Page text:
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Stepping Stones: A Refugee Family's Journey (Arabic and English Edition) (Arabic) Hardcover – October 18, 2016
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"Brilliant and beautiful and inspiring. A book that should be read with every child in the world! An instant classic as solid as the stones on which it is based!" (Eric Walters, award-winning author and member of the Order of Canada 2016-05-16)
"Ruurs writes purely and warmly, with the text set in both English and Raheem's Arabic translation...She deftly conveys the happiness of peaceful childhood, then the confusion and the fears born of war and migration, and the relief and curiosity of arriving at a new home...Each illustration is masterful, with Badr's placement of stones as careful as brush strokes, creating figures positioned to tell the whole story without the benefit of facial expressions...An astonishing book that allows the humanity of refugees to speak louder than politics and introduces readers to one of Syria's incredible artists." (Kirkus Reviews, starred review 2016-08-01)
"It's exquisite! One can only pray that its message will spread and make the difference we need." (Mem Fox, award-winning and internationally bestselling children's book author 2016-09-08)
"Stunning, original artwork both childlike and sophisticated; a text that will both break and mend your heart." (Jane Yolen, award-winning author of Devil's Arithmetic and The Stone Angel. 2016-09-12)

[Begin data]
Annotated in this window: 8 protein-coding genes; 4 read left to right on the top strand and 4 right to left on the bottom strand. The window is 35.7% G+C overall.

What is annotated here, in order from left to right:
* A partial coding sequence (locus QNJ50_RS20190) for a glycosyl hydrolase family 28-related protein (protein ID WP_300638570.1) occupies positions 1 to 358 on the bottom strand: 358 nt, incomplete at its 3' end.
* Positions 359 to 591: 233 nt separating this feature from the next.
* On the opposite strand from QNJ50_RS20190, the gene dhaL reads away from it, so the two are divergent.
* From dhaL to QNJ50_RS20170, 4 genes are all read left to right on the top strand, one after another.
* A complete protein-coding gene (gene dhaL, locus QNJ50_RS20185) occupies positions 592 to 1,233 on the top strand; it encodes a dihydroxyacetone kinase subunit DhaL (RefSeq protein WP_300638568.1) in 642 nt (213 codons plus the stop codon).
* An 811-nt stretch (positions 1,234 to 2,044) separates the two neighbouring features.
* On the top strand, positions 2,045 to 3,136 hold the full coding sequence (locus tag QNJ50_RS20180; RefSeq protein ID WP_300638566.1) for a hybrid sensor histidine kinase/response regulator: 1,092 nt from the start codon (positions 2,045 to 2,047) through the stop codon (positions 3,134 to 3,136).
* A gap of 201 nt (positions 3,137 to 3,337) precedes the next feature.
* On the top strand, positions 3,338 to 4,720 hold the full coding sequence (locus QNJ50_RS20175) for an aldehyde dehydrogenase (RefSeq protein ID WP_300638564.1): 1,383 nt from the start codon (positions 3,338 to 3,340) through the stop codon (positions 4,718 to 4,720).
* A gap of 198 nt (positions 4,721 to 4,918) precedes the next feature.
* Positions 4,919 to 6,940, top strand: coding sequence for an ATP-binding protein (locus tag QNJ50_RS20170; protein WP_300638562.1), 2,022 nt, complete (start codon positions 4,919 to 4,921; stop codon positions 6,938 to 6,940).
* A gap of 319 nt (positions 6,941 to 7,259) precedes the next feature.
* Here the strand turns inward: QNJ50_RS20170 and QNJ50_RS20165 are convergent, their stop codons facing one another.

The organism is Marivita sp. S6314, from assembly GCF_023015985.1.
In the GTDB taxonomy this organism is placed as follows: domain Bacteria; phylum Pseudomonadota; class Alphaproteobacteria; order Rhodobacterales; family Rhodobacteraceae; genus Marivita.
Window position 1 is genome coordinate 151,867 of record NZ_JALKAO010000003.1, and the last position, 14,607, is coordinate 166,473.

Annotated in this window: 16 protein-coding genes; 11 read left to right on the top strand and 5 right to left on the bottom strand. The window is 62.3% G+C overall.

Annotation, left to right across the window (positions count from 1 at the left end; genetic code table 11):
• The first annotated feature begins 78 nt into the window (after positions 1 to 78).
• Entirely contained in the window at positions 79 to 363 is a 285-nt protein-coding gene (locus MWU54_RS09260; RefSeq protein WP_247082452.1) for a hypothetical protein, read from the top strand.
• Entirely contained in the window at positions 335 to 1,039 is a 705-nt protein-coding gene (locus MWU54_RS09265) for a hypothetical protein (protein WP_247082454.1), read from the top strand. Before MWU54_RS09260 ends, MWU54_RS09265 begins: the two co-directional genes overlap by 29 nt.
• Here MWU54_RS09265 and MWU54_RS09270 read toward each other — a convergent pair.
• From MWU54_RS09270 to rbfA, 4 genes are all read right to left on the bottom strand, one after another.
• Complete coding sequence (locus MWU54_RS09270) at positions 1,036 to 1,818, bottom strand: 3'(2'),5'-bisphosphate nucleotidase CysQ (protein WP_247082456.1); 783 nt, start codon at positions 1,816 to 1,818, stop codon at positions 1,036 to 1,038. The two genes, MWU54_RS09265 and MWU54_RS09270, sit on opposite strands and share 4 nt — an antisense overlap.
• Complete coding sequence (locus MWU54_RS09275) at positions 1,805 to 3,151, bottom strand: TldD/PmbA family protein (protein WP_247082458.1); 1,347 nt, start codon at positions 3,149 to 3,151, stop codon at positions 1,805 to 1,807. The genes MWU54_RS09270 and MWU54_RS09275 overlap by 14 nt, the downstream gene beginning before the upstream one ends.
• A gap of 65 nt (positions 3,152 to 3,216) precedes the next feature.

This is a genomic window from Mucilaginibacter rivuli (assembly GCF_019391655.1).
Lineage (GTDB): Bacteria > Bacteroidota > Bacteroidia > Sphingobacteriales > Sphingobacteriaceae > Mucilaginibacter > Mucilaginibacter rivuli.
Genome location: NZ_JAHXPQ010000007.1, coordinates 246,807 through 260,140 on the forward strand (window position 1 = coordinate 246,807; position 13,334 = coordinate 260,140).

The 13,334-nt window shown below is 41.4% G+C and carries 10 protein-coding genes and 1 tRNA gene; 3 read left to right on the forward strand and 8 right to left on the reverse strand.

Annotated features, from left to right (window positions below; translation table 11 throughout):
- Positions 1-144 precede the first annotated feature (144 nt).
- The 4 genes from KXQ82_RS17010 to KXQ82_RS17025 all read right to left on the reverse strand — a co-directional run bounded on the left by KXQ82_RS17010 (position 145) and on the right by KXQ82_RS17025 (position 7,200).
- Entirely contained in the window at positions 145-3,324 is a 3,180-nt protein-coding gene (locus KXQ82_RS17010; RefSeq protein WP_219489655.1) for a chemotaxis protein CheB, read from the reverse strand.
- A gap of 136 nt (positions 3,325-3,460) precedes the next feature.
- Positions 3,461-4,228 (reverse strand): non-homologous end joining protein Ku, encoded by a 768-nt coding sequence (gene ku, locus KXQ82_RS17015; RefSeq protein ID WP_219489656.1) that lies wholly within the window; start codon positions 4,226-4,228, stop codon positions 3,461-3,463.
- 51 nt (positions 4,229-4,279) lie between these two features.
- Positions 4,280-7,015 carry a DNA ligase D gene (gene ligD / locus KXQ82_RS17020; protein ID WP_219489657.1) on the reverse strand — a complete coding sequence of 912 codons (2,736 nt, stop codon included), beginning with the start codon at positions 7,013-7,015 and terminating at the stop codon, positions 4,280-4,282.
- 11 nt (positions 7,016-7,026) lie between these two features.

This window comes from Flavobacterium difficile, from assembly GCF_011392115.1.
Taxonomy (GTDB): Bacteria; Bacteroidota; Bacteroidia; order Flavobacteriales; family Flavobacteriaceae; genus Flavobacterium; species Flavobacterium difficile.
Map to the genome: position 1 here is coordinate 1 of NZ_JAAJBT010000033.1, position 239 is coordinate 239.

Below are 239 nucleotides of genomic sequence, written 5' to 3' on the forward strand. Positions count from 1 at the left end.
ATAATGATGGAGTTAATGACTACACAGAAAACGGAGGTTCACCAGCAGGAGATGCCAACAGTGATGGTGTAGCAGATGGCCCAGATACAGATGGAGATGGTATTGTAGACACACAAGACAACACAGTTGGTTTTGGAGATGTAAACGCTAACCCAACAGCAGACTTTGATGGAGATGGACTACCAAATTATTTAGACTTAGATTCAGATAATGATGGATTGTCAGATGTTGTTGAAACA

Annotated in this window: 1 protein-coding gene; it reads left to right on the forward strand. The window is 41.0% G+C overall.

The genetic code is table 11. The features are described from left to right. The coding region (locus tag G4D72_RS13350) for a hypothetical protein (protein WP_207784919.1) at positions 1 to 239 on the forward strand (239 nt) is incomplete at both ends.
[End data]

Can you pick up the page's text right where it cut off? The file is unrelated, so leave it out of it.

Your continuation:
"Readers will be fascinated by the stone-collage illustrations created by Syrian artist Badr, who arranges expressive tableaux of people formed entirely of rocks and pebbles...A unique offering that will open eyes and soften hearts." (Booklist 2016-10-01)
"Readers of all ages will find things of value within the pages of the book...The photographed stone arrangements seem oftentimes to pulse with more life than one might think possible. Whether consciously or otherwise, given his media Badr has create figures that suggest the unbreakable spirit of people seeking freedom and opportunity...This rare treasure of a book is likely to remain highly sought-after for some considerable time...Highly recommended." (CM Magazine 2016-09-16)
"This is an amazing book!! Every teacher should own one." (Jennifer Maruno, former school principal, Peel District School Board 2016-12-12)
"The lyrical phrasing of Margriet's free verse narrative captures the eloquence and simplicity of young Rama's reactions to her experiences...Badr instills life into his stone-art with seemingly simple shifts in background, angles, and minute adjustments of one stone in relation to another." (Nerdy Book Club blog 2017-01-05)
"Ruurs' beautiful words are twinned with the most stunning artwork by Nizar Ali Badr...I could not but be moved by Badr's work, as it is unlike anything else I have ever seen and conveys so much emotion. I hope this beautiful book will reach the shelves of classrooms, libraries and homes throughout the world and be read and shared many times over." (Canadian Children's Book News 2016-10-20)